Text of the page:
Lawrence family enjoying post-kick coverage

Posted by Coleman Swierc

Boerne, Texas (KENS-TV) - Boerne residents Sid and Karen Lawrence flew to Las Vegas on Sunday afternoon, less than 24 hours after watching Texas earn a coveted berth in college football's biggest game with a thrilling 13-12 victory over Nebraska for the Big 12 championship.

Vegas was fun and the Brooks & Dunn concert was a treat, the Lawrences said Wednesday, but "it didn't measure up to what happened Saturday night."

Then again, anything would have paled in comparison to watching their only son, Hunter, kick the Longhorns into the BCS title game with a 46-yard field goal on the final play against the Cornhuskers.

Hunter Lawrence, a San Antonio native and 2006 Boerne High School graduate, ensured himself a place in UT lore and moved the Longhorns closer to their second national championship in five seasons with the kick.

UT (13-0) plays Alabama (13-0) on Jan. 7 at the Rose Bowl in Pasadena, Calif.

Sid and Karen Lawrence, both UT graduates, started getting phone calls, text messages and e-mails as soon as their son's kick sailed between the uprights at Cowboys Stadium in Arlington.

"It's been incredible for us," said Sid, an attorney. "I've heard from people I haven't seen in years, including some I went to high school with. I got numerous texts from clients. One from out of state asked me if they're going to name a street after Hunter. It's been really awesome."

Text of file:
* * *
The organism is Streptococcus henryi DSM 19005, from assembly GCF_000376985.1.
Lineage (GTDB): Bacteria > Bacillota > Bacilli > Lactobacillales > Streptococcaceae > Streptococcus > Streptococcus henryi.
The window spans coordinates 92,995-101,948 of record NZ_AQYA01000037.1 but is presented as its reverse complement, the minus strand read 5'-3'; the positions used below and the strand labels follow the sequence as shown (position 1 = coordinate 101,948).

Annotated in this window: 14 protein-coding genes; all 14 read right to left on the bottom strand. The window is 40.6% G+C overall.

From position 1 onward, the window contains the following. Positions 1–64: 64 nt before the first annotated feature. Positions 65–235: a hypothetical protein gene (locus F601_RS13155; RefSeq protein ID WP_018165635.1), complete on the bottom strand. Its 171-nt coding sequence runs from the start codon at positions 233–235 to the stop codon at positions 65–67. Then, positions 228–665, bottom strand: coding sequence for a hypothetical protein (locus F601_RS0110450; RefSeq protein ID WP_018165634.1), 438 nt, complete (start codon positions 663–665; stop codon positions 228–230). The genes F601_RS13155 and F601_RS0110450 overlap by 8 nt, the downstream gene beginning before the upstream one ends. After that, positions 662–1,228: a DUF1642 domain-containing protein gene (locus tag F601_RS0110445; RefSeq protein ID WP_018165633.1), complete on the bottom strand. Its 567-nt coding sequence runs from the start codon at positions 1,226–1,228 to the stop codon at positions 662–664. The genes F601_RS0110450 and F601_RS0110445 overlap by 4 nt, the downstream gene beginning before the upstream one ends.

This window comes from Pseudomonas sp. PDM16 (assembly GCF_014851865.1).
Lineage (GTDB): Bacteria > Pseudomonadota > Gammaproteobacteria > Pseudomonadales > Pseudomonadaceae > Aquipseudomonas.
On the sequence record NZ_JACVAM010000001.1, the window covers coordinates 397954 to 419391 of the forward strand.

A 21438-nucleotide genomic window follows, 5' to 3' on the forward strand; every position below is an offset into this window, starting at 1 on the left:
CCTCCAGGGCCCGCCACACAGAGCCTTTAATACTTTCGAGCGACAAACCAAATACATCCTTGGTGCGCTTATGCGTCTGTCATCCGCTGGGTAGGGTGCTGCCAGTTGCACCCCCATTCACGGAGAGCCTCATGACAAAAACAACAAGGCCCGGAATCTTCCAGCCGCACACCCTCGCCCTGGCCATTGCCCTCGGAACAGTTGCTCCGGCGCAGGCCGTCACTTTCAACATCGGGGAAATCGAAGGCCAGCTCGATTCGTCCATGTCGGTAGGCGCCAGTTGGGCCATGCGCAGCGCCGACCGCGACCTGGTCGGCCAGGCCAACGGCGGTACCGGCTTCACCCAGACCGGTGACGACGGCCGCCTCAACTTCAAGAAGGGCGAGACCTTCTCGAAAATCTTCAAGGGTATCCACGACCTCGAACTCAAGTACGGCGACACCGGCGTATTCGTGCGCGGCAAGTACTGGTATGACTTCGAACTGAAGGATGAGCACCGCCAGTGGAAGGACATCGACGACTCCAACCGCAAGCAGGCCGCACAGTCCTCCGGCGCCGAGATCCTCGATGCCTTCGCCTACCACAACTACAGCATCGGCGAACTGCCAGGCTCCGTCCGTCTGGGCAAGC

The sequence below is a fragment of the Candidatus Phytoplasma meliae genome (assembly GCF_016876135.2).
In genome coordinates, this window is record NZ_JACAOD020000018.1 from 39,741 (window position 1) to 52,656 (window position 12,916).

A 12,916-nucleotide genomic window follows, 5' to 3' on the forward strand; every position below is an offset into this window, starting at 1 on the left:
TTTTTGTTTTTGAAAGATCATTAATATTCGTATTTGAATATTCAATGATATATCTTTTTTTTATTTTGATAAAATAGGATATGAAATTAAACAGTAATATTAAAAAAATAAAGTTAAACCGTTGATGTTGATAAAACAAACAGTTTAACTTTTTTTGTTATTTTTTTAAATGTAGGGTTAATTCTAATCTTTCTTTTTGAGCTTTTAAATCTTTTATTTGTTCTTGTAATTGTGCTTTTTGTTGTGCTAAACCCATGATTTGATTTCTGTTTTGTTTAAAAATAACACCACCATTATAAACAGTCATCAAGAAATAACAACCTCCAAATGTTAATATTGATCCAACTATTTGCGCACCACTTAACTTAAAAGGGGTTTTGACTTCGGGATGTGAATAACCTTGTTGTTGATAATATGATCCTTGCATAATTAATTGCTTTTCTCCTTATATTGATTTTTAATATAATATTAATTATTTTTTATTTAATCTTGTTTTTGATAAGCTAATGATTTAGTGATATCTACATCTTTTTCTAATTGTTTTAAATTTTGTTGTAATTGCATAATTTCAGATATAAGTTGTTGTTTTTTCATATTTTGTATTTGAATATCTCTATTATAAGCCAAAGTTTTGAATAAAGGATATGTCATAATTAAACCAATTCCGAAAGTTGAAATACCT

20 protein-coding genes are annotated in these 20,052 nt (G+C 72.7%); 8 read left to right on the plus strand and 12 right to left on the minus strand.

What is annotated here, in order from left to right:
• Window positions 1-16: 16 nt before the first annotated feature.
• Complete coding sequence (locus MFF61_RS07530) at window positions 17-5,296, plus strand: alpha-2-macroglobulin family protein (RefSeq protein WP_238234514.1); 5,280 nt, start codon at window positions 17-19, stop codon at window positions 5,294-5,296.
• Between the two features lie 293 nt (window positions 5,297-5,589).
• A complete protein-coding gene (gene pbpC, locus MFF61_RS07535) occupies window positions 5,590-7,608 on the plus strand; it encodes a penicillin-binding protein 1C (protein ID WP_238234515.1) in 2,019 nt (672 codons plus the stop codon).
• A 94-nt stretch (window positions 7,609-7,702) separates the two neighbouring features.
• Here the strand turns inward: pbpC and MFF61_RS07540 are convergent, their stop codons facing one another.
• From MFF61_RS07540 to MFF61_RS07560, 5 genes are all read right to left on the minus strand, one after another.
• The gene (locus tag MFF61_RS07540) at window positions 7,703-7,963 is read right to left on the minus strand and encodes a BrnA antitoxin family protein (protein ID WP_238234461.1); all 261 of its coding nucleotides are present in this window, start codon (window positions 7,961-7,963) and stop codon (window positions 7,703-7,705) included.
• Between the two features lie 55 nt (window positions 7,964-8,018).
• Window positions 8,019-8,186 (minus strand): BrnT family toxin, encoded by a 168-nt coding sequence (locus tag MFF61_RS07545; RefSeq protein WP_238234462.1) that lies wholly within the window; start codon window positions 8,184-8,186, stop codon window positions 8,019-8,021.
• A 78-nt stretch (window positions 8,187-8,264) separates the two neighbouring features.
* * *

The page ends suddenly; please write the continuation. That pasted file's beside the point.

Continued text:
Karen said her son always dreamed of kicking a game-winning field goal.

"The kick that he made was more than we ever could have expected," she said. "I was just nervous for him before he kicked it. My Dad (Rex Marchbanks) told me everything would be all right if Hunter didn't make it, but I told him it wouldn't be OK with Hunter. I knew he could do it."

Hunter almost didn't get a chance to kick the game-winner. Nebraska started to celebrate after Colt McCoy threw a pass out of bounds on what appeared to be the last play, but game officials added a second to the clock after checking the replay and concluding the ball hit a railing in the stands before time expired.

"It got pretty nerve-wracking," Sid said.

Nikki Lawrence, Hunter's only sibling, couldn't bear to watch.

"She put her head between her knees," Sid said. "I knew he could do it. Then it happened and I kind of went crazy."

Sid's mother, Jenell Lawrence, who lives in San Antonio, also watched the game with her son and daughter-in-law.

Hunter's family didn't get to visit with him after the game because fans were not allowed near the UT locker room.

"He called me from the team bus as they were going to the airport," Sid said. "I told him he had done well, that he showed what he could do on the field. I've always told him that it's always better to let your playing do your talking."

Sid said he and his wife will see Hunter at the Longhorns' awards banquet Friday night in Austin.

"I talked to him on the phone when we were in Las Vegas," Karen said.

Hunter was born in San Antonio and attended Hidden Forest Elementary School in the North East ISD for most of his kindergarten year before his family moved to Boerne.

Nikki is a schoolteacher in Fort Worth.

Sid and Karen, who have missed only one UT game during their son's career, plan to be at the BCS title game.

In the it's-a-small-world department, Sid and Karen both grew up in Corpus Christi, my hometown, and graduated from Carroll and Ray, respectively, in 1976. I graduated from Miller in 1973, but I distinctly remember reading about a Carroll football standout named Sid Lawrence several times in the Corpus Christi Caller-Times while I attended Texas A&I.

Years later, I wrote about Hunter Lawrence when he played at Boerne and have followed his career at UT. But it wasn't until I read his bio in the Longhorns' media guide this week that I discovered his father is named Sid. The bio also notes Dad played football at SMU.

When we spoke for the first time Wednesday, I wasted no time in asking Sid if he's the Sid Lawrence who played for the Carroll Tigers in the mid-1970s. He is.

It was like talking to an old friend.